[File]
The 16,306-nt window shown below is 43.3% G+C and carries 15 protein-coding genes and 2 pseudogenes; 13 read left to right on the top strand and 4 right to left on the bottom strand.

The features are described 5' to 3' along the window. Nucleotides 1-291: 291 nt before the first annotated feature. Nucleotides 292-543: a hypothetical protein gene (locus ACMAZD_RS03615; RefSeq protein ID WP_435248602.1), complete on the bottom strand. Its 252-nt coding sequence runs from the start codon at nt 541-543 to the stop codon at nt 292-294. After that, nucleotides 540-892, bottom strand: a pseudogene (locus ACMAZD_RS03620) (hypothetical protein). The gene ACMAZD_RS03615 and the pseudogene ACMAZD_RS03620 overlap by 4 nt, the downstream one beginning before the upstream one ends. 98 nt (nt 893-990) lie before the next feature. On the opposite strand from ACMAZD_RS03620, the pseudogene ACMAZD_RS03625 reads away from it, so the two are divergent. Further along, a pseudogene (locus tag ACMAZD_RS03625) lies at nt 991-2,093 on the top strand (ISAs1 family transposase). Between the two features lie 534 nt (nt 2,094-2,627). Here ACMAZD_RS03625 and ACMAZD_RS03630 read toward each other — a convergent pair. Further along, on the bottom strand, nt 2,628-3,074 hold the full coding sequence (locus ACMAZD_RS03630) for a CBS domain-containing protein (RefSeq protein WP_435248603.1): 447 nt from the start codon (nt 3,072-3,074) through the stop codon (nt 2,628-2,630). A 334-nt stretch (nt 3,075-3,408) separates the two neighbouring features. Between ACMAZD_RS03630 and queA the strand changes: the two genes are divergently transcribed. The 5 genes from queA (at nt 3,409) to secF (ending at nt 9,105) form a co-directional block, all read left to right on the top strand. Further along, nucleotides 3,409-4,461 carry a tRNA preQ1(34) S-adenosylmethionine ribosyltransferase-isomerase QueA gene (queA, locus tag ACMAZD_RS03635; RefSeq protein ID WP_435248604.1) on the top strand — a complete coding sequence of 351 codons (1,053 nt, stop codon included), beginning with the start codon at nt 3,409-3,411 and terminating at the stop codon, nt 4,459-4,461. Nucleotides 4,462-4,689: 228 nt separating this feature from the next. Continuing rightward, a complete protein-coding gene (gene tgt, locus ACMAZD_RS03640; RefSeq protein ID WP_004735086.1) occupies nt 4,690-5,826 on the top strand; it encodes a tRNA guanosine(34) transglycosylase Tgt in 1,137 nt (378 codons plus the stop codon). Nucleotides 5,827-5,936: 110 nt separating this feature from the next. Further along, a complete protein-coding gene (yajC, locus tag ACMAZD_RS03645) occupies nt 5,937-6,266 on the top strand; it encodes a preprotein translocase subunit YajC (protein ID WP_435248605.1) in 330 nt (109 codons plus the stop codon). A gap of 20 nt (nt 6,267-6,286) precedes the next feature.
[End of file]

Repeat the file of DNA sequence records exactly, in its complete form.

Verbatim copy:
The 16,306-nt window shown below is 43.3% G+C and carries 15 protein-coding genes and 2 pseudogenes; 13 read left to right on the top strand and 4 right to left on the bottom strand.

The features are described 5' to 3' along the window. Nucleotides 1-291: 291 nt before the first annotated feature. Nucleotides 292-543: a hypothetical protein gene (locus ACMAZD_RS03615; RefSeq protein ID WP_435248602.1), complete on the bottom strand. Its 252-nt coding sequence runs from the start codon at nt 541-543 to the stop codon at nt 292-294. After that, nucleotides 540-892, bottom strand: a pseudogene (locus ACMAZD_RS03620) (hypothetical protein). The gene ACMAZD_RS03615 and the pseudogene ACMAZD_RS03620 overlap by 4 nt, the downstream one beginning before the upstream one ends. 98 nt (nt 893-990) lie before the next feature. On the opposite strand from ACMAZD_RS03620, the pseudogene ACMAZD_RS03625 reads away from it, so the two are divergent. Further along, a pseudogene (locus tag ACMAZD_RS03625) lies at nt 991-2,093 on the top strand (ISAs1 family transposase). Between the two features lie 534 nt (nt 2,094-2,627). Here ACMAZD_RS03625 and ACMAZD_RS03630 read toward each other — a convergent pair. Further along, on the bottom strand, nt 2,628-3,074 hold the full coding sequence (locus ACMAZD_RS03630) for a CBS domain-containing protein (RefSeq protein WP_435248603.1): 447 nt from the start codon (nt 3,072-3,074) through the stop codon (nt 2,628-2,630). A 334-nt stretch (nt 3,075-3,408) separates the two neighbouring features. Between ACMAZD_RS03630 and queA the strand changes: the two genes are divergently transcribed. The 5 genes from queA (at nt 3,409) to secF (ending at nt 9,105) form a co-directional block, all read left to right on the top strand. Further along, nucleotides 3,409-4,461 carry a tRNA preQ1(34) S-adenosylmethionine ribosyltransferase-isomerase QueA gene (queA, locus tag ACMAZD_RS03635; RefSeq protein ID WP_435248604.1) on the top strand — a complete coding sequence of 351 codons (1,053 nt, stop codon included), beginning with the start codon at nt 3,409-3,411 and terminating at the stop codon, nt 4,459-4,461. Nucleotides 4,462-4,689: 228 nt separating this feature from the next. Continuing rightward, a complete protein-coding gene (gene tgt, locus ACMAZD_RS03640; RefSeq protein ID WP_004735086.1) occupies nt 4,690-5,826 on the top strand; it encodes a tRNA guanosine(34) transglycosylase Tgt in 1,137 nt (378 codons plus the stop codon). Nucleotides 5,827-5,936: 110 nt separating this feature from the next. Further along, a complete protein-coding gene (yajC, locus tag ACMAZD_RS03645) occupies nt 5,937-6,266 on the top strand; it encodes a preprotein translocase subunit YajC (protein ID WP_435248605.1) in 330 nt (109 codons plus the stop codon). A gap of 20 nt (nt 6,267-6,286) precedes the next feature.